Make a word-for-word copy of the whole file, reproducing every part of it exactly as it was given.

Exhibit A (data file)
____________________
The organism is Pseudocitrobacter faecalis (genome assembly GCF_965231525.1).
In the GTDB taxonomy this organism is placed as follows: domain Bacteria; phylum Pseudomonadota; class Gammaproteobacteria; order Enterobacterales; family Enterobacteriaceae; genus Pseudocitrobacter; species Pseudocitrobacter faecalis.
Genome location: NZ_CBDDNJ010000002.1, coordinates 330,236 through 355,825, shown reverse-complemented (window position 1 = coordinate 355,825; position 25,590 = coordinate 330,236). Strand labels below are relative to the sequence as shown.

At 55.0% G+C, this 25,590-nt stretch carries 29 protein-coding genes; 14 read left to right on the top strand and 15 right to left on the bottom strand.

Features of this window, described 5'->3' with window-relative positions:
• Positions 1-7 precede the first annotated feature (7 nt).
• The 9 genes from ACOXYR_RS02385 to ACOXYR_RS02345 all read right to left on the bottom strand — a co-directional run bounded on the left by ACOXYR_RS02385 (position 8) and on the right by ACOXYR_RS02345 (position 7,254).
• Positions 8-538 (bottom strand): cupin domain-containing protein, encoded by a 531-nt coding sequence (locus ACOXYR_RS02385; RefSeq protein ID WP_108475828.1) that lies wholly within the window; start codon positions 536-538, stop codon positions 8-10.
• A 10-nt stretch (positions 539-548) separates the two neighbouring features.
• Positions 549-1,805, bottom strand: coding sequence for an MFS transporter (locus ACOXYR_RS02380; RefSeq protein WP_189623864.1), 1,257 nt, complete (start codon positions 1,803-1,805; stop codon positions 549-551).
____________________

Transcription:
The organism is Pseudocitrobacter faecalis (genome assembly GCF_965231525.1).
In the GTDB taxonomy this organism is placed as follows: domain Bacteria; phylum Pseudomonadota; class Gammaproteobacteria; order Enterobacterales; family Enterobacteriaceae; genus Pseudocitrobacter; species Pseudocitrobacter faecalis.
Genome location: NZ_CBDDNJ010000002.1, coordinates 330,236 through 355,825, shown reverse-complemented (window position 1 = coordinate 355,825; position 25,590 = coordinate 330,236). Strand labels below are relative to the sequence as shown.

At 55.0% G+C, this 25,590-nt stretch carries 29 protein-coding genes; 14 read left to right on the top strand and 15 right to left on the bottom strand.

Features of this window, described 5'->3' with window-relative positions:
• Positions 1-7 precede the first annotated feature (7 nt).
• The 9 genes from ACOXYR_RS02385 to ACOXYR_RS02345 all read right to left on the bottom strand — a co-directional run bounded on the left by ACOXYR_RS02385 (position 8) and on the right by ACOXYR_RS02345 (position 7,254).
• Positions 8-538 (bottom strand): cupin domain-containing protein, encoded by a 531-nt coding sequence (locus ACOXYR_RS02385; RefSeq protein ID WP_108475828.1) that lies wholly within the window; start codon positions 536-538, stop codon positions 8-10.
• A 10-nt stretch (positions 539-548) separates the two neighbouring features.
• Positions 549-1,805, bottom strand: coding sequence for an MFS transporter (locus ACOXYR_RS02380; RefSeq protein WP_189623864.1), 1,257 nt, complete (start codon positions 1,803-1,805; stop codon positions 549-551).